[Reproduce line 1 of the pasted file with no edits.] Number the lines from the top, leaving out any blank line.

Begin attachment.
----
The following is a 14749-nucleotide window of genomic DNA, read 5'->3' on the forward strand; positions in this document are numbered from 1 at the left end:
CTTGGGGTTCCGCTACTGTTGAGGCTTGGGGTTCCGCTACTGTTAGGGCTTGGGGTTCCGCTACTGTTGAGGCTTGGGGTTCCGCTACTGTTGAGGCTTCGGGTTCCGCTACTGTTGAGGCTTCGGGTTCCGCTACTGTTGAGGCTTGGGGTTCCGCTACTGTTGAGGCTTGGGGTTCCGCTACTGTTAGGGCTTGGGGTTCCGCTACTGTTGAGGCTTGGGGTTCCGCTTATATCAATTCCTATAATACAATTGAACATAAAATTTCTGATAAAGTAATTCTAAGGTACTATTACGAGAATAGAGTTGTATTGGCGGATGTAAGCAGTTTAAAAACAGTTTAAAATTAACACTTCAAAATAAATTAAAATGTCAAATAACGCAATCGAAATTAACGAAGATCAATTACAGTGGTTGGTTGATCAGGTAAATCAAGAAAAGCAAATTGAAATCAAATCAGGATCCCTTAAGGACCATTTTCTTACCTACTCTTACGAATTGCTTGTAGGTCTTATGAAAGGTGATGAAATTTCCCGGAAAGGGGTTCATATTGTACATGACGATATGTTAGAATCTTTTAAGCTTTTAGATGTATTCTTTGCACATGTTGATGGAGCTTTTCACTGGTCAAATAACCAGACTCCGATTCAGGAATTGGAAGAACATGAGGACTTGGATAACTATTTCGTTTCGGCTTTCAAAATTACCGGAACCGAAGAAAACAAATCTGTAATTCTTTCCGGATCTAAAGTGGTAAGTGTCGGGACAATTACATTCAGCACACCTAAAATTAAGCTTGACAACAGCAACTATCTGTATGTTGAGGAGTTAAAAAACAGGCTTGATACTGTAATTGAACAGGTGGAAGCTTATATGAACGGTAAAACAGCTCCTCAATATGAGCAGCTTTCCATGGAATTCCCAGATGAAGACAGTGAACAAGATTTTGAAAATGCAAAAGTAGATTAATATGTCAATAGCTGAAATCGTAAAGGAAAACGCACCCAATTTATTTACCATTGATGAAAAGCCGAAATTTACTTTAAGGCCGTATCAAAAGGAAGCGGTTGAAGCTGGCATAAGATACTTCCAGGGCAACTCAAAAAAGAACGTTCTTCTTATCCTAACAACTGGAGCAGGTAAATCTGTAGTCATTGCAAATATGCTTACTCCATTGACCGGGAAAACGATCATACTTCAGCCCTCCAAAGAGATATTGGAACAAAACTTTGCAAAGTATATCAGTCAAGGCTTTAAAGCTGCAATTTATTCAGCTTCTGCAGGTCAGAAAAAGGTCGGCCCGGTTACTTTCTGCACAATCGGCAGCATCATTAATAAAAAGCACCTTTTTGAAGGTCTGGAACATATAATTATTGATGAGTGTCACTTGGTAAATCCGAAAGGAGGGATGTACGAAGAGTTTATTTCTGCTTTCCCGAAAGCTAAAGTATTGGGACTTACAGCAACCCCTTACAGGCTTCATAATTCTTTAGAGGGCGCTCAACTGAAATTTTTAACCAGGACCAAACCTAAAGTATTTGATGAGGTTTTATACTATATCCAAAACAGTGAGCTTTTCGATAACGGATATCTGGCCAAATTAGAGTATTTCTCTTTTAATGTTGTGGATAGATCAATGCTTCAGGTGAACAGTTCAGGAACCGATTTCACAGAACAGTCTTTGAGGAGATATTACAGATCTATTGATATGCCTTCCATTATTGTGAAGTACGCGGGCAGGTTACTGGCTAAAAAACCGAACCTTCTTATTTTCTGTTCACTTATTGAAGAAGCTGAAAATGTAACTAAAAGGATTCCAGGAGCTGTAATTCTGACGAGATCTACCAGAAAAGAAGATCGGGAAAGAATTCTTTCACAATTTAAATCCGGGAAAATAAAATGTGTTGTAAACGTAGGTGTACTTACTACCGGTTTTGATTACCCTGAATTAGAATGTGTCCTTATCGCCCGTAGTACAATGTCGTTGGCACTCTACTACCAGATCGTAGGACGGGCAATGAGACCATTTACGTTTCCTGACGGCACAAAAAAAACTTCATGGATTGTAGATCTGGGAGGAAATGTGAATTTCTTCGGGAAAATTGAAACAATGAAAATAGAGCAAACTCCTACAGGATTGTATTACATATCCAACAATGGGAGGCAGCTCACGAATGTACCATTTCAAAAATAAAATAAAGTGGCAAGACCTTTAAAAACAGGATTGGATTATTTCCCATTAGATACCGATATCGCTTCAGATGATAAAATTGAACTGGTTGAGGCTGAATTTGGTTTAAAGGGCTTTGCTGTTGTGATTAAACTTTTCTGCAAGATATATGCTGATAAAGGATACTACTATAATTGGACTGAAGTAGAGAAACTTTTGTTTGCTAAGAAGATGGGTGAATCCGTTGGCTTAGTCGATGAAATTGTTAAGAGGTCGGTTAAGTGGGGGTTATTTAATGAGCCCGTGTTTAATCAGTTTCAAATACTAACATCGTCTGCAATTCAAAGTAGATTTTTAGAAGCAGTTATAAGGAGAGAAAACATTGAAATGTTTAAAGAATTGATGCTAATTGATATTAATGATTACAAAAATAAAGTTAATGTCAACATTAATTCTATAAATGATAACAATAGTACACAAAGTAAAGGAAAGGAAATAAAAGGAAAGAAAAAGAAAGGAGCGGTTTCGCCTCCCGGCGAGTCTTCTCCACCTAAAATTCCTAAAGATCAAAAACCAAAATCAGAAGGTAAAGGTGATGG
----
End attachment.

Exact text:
The following is a 14749-nucleotide window of genomic DNA, read 5'->3' on the forward strand; positions in this document are numbered from 1 at the left end: